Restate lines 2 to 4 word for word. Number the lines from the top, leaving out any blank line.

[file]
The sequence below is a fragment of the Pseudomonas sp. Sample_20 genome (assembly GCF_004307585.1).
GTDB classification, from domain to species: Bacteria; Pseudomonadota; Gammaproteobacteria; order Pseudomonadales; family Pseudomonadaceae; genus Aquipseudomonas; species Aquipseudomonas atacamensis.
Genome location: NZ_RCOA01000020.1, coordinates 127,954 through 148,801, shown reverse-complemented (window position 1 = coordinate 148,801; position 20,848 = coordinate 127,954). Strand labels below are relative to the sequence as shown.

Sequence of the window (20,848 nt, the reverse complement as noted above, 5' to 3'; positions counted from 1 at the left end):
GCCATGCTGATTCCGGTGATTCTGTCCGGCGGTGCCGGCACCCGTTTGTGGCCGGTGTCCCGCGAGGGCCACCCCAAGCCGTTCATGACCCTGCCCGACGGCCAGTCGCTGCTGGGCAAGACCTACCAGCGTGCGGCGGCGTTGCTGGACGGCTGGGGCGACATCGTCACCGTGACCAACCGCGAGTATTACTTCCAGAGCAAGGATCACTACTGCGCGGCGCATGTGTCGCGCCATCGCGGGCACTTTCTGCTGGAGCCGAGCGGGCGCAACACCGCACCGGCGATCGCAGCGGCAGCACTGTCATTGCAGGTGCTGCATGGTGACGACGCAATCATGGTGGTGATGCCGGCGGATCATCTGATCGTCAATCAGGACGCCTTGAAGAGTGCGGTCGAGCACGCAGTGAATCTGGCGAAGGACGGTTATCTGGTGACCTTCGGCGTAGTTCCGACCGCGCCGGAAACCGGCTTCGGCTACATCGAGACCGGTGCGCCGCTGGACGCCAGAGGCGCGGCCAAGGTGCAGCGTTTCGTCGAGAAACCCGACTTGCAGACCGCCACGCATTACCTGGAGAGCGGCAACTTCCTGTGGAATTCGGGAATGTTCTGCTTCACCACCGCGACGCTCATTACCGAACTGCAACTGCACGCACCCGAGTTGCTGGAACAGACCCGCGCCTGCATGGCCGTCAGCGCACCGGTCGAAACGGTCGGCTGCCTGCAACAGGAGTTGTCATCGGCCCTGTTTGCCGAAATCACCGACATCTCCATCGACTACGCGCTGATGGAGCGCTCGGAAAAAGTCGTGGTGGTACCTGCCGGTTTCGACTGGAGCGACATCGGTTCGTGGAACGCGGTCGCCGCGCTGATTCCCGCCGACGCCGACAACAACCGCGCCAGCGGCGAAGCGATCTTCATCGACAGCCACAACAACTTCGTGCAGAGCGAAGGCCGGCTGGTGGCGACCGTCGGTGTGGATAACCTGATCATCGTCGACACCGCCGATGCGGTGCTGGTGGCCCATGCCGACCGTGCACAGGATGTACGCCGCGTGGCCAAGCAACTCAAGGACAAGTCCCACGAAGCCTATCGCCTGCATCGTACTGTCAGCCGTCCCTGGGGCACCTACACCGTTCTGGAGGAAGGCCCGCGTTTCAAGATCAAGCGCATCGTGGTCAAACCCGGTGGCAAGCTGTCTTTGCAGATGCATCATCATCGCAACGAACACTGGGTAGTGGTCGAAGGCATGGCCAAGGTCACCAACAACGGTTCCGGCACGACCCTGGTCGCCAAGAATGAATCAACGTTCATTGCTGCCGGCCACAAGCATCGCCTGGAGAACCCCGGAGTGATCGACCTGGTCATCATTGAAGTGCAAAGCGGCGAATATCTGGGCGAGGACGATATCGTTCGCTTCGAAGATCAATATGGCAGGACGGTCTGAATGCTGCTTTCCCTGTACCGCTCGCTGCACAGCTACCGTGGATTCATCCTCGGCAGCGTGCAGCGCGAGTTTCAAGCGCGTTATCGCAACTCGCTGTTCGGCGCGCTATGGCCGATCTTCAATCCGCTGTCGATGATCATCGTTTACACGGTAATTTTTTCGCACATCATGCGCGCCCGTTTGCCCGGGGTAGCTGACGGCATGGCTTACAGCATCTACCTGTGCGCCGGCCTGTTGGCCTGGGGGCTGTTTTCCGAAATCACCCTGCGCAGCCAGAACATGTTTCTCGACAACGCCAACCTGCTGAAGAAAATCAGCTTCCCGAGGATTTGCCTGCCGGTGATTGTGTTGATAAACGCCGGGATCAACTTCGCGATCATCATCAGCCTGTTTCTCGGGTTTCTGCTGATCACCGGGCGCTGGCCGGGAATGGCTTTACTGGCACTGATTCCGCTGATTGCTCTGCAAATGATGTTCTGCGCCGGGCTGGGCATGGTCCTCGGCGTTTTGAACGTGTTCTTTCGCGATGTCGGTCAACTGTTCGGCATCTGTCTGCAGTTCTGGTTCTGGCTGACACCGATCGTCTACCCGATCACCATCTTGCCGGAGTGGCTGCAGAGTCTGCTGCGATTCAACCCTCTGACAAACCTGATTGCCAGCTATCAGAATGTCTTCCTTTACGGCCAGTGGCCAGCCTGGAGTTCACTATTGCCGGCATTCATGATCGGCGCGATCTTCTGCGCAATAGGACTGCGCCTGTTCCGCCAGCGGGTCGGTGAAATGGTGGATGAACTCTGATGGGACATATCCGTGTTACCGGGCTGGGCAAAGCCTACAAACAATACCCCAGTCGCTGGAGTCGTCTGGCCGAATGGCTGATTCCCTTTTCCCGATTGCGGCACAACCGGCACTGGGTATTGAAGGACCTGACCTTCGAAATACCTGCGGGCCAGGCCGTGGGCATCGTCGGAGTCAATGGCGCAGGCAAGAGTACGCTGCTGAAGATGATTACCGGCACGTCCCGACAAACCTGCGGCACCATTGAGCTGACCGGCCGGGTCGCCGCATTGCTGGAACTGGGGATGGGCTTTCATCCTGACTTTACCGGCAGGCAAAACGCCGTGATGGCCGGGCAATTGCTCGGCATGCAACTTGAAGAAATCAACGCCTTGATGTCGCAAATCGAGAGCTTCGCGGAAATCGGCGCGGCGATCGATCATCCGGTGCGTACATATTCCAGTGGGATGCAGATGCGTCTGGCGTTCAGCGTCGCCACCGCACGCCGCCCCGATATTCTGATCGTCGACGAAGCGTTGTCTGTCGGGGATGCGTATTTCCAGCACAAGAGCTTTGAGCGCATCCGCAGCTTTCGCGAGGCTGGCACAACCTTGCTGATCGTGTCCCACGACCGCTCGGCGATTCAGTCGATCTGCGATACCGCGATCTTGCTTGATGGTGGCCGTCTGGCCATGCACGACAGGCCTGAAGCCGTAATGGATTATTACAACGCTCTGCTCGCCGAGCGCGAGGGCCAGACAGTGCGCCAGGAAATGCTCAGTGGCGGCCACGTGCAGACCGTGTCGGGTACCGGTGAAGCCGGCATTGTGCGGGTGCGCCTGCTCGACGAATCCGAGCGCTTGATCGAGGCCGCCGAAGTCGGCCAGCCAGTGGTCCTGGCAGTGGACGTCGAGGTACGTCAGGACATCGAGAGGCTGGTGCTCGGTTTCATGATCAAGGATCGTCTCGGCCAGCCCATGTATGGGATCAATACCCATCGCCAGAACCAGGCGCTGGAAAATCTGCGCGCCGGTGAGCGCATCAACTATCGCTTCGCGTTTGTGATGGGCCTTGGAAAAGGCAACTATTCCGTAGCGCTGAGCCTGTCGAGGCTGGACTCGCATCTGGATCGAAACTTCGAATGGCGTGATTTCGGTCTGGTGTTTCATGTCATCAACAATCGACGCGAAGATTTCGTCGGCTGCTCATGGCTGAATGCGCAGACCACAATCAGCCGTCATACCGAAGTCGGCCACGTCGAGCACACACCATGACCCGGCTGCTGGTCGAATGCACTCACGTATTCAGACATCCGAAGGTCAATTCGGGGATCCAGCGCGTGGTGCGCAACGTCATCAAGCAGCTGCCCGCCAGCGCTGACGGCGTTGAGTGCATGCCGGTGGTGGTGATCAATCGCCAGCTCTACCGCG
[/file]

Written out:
GTDB classification, from domain to species: Bacteria; Pseudomonadota; Gammaproteobacteria; order Pseudomonadales; family Pseudomonadaceae; genus Aquipseudomonas; species Aquipseudomonas atacamensis.
Genome location: NZ_RCOA01000020.1, coordinates 127,954 through 148,801, shown reverse-complemented (window position 1 = coordinate 148,801; position 20,848 = coordinate 127,954). Strand labels below are relative to the sequence as shown.

Sequence of the window (20,848 nt, the reverse complement as noted above, 5' to 3'; positions counted from 1 at the left end):